Too many Ohioans work hundreds of extra hours each year and don’t get paid overtime for them.
It’s simple: if you work extra hours, you should earn extra pay.
That is why for years I’ve led the fight to make more Ohioans eligible for overtime pay.
Right now, companies don’t have to pay overtime to salaried workers who earn more than just $36,000 a year. That salary threshold is so low and so out-of-date that it leaves 85 percent of salaried workers behind.
Through multiple presidents, I have pushed the Department of Labor to update this rule that determines who gets overtime pay. In 2016, we thought we had this fixed, but a court got in the way.
We will keep at it, until hard work pays off for all workers in Ohio and around the country. It’s why this week I introduced legislation to expand overtime pay for millions of workers.
The Restoring Overtime Pay Act of 2023 will raise the current threshold immediately, and raise it each year for five years, so that eventually more than half of salaried workers will qualify. It would mean money in the pockets of Ohioans, at a time when they need it most to keep up with rising costs.
These aren’t rich executives. Right now, workers like middle managers at banks and restaurants and grocery stores, who make as little as $38,000 or $40,000 a year, are considered too highly-paid to qualify. They are often required to work 50, 60, or 70 hours a week. These Ohioans are putting in the extra work – their paychecks should reflect that.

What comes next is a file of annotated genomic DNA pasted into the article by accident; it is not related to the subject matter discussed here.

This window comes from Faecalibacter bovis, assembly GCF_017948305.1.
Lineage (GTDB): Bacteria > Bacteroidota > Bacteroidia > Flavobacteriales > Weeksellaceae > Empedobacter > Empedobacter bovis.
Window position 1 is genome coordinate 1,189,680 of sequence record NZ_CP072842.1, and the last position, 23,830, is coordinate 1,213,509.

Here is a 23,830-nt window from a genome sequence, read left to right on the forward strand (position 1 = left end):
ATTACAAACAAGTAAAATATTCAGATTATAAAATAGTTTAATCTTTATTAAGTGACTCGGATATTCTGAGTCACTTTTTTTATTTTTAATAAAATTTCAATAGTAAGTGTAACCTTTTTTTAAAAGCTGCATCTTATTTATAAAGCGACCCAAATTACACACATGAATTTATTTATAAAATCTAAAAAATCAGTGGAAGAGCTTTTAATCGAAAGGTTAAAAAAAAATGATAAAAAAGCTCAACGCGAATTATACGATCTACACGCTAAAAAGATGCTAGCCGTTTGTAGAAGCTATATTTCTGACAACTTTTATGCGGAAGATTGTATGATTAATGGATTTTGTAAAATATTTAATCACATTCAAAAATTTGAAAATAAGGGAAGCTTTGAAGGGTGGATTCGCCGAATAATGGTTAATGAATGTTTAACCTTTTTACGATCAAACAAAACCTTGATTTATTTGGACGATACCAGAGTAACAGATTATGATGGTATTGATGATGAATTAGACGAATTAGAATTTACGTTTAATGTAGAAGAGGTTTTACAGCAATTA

Overtime is fundamental to the dignity of work. It is about valuing work and the people who do it.
For generations, people earned their way to the middle class by picking up extra shifts and doing all they could to provide for their families. But we’ve let that erode like so many of the policies that reward work.
I will keep fighting for overtime pay for Ohio workers, because when work has dignity, people are paid the extra wages they’ve earned for the extra hours they work.
Sherrod Brown (D-Ohio) represents the state in the U.S. Senate.